Freight restructuring as SNCF reforms push ahead
FRANCE: Visiting the port of Bonneuil-sur-Marne on April 16, Prime Minister Eduard Phillippe, Environment Minister Nicolas Hulot and Transport Minister Elisabeth Borne announced a series of measures to improve the efficiency and competitiveness of SNCF’s rail freight business.
The package includes increased support for intermodal transport and a ‘remission’ of track access charges, which the government said were ‘suffocating’ rail freight. SNCF has been instructed to draw up a business plan for returning its freight business to profitability through a combination of increased traffic, better quality of service, reduced overheads and more digitisation.
Reiterating plans to invest ‘€10m per day for 10 years’ in the national rail network, the ministers emphasised that some of this would be dedicated to upgrading the country’s rail freight corridors, where infrastructure improvements would facilitate the operation of longer trains. Other changes would include the provision of better paths for freight trains and a more robust traffic management policy.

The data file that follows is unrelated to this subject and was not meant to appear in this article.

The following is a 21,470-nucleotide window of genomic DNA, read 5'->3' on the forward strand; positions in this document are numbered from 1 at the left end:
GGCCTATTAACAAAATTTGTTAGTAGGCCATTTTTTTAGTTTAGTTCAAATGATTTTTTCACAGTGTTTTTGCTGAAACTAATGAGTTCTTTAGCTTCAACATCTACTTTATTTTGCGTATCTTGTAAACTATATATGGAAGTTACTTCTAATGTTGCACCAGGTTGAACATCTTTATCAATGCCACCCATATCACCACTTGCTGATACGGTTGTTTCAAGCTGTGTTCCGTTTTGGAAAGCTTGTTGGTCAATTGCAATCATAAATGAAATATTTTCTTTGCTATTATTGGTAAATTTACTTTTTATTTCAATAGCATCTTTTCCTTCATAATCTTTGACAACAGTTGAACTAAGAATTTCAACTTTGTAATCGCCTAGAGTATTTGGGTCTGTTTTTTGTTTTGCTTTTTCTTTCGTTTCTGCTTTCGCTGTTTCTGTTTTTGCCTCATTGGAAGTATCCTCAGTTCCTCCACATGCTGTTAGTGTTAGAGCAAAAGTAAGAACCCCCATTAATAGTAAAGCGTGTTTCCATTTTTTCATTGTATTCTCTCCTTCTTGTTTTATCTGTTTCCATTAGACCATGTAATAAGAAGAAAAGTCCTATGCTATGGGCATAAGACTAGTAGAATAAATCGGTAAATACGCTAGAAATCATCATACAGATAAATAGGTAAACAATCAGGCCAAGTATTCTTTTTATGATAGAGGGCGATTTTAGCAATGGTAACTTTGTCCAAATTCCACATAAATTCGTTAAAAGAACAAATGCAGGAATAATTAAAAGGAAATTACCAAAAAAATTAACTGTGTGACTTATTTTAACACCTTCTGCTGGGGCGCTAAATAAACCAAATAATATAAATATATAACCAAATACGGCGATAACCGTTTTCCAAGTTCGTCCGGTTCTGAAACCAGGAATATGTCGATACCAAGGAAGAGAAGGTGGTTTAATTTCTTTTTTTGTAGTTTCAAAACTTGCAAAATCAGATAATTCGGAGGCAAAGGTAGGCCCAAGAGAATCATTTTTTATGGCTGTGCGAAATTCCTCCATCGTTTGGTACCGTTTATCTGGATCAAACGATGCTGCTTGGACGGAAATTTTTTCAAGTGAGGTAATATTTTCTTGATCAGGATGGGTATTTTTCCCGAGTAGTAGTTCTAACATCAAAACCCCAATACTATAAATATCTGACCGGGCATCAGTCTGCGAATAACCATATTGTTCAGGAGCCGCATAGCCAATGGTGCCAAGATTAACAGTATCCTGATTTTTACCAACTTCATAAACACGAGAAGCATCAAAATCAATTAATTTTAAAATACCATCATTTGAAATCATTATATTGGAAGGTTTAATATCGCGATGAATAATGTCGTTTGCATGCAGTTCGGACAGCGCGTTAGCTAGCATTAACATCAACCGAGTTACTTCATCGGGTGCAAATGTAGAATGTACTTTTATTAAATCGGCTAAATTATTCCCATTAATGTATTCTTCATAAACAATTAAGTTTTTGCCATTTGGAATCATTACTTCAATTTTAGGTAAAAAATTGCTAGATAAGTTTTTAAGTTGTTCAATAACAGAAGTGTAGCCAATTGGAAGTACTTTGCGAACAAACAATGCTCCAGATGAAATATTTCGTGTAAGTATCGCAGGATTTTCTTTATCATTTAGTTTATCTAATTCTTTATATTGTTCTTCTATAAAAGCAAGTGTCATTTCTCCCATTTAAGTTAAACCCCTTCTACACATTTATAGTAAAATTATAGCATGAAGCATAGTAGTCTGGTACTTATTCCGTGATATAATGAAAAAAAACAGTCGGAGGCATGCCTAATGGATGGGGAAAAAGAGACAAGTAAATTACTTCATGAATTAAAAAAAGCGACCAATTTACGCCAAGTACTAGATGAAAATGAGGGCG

SNCF announced on the same day that it was planning to recapitalise Fret SNCF to ensure a sustainable business that could ‘operate according to economic and financial market rules’. By mid-2020 Fret SNCF will be restructured as a wholly-owned subsidiary of SNCF Mobilités. This is reportedly necessary to meet a requirement for financial transparency under EU railway directives, following a ruling last December, although the railway unions have expressed concerns that it could open the way to partial privatisation.
Fret SNCF had been recapitalised in 2005 with an injection of €1·5bn of public money approved under EU state aid rules in conjunction with commitments to open up the French rail market to competition. Since then it has accumulated a further €4·3bn of debt, reporting a loss of €120m in 2017, despite cutting the number of employees from 15 000 to 6 000.
Meanwhile, the government’s railway reform legislation is currently being debated in the National Assembly, including plans to convert SNCF from a public service ‘EPIC’ to a joint stock company. The first reading for the legislation had been approved on April 11 by 58 votes to 28, with the second reading expected to be voted on April 17.